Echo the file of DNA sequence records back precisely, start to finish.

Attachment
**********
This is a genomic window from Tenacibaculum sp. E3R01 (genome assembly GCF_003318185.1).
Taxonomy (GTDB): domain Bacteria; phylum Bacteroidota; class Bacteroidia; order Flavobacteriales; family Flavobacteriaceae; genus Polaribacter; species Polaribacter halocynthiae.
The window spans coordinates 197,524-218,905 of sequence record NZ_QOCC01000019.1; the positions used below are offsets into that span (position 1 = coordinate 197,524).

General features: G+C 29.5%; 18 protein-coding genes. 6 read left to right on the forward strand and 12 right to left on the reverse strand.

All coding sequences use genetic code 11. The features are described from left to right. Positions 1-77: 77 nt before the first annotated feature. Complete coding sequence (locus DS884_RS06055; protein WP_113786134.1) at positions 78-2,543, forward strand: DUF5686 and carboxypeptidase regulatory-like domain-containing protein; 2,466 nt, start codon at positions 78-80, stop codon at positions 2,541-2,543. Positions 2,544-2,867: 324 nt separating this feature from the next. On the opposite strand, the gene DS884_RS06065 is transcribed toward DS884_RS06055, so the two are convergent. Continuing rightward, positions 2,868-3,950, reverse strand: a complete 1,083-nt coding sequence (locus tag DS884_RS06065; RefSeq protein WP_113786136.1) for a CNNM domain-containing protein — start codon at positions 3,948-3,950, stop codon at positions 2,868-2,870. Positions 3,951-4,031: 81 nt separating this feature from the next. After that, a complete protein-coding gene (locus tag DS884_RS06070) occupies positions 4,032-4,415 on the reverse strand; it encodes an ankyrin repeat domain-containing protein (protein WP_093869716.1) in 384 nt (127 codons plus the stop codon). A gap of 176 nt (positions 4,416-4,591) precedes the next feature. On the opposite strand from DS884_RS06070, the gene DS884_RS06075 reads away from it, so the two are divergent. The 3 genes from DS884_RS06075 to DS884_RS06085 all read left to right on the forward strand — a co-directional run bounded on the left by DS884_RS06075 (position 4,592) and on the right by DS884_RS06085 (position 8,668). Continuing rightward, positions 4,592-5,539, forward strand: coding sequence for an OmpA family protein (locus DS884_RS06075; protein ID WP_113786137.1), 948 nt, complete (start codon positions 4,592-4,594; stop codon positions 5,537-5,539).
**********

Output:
This is a genomic window from Tenacibaculum sp. E3R01 (genome assembly GCF_003318185.1).
Taxonomy (GTDB): domain Bacteria; phylum Bacteroidota; class Bacteroidia; order Flavobacteriales; family Flavobacteriaceae; genus Polaribacter; species Polaribacter halocynthiae.
The window spans coordinates 197,524-218,905 of sequence record NZ_QOCC01000019.1; the positions used below are offsets into that span (position 1 = coordinate 197,524).

General features: G+C 29.5%; 18 protein-coding genes. 6 read left to right on the forward strand and 12 right to left on the reverse strand.

All coding sequences use genetic code 11. The features are described from left to right. Positions 1-77: 77 nt before the first annotated feature. Complete coding sequence (locus DS884_RS06055; protein WP_113786134.1) at positions 78-2,543, forward strand: DUF5686 and carboxypeptidase regulatory-like domain-containing protein; 2,466 nt, start codon at positions 78-80, stop codon at positions 2,541-2,543. Positions 2,544-2,867: 324 nt separating this feature from the next. On the opposite strand, the gene DS884_RS06065 is transcribed toward DS884_RS06055, so the two are convergent. Continuing rightward, positions 2,868-3,950, reverse strand: a complete 1,083-nt coding sequence (locus tag DS884_RS06065; RefSeq protein WP_113786136.1) for a CNNM domain-containing protein — start codon at positions 3,948-3,950, stop codon at positions 2,868-2,870. Positions 3,951-4,031: 81 nt separating this feature from the next. After that, a complete protein-coding gene (locus tag DS884_RS06070) occupies positions 4,032-4,415 on the reverse strand; it encodes an ankyrin repeat domain-containing protein (protein WP_093869716.1) in 384 nt (127 codons plus the stop codon). A gap of 176 nt (positions 4,416-4,591) precedes the next feature. On the opposite strand from DS884_RS06070, the gene DS884_RS06075 reads away from it, so the two are divergent. The 3 genes from DS884_RS06075 to DS884_RS06085 all read left to right on the forward strand — a co-directional run bounded on the left by DS884_RS06075 (position 4,592) and on the right by DS884_RS06085 (position 8,668). Continuing rightward, positions 4,592-5,539, forward strand: coding sequence for an OmpA family protein (locus DS884_RS06075; protein ID WP_113786137.1), 948 nt, complete (start codon positions 4,592-4,594; stop codon positions 5,537-5,539).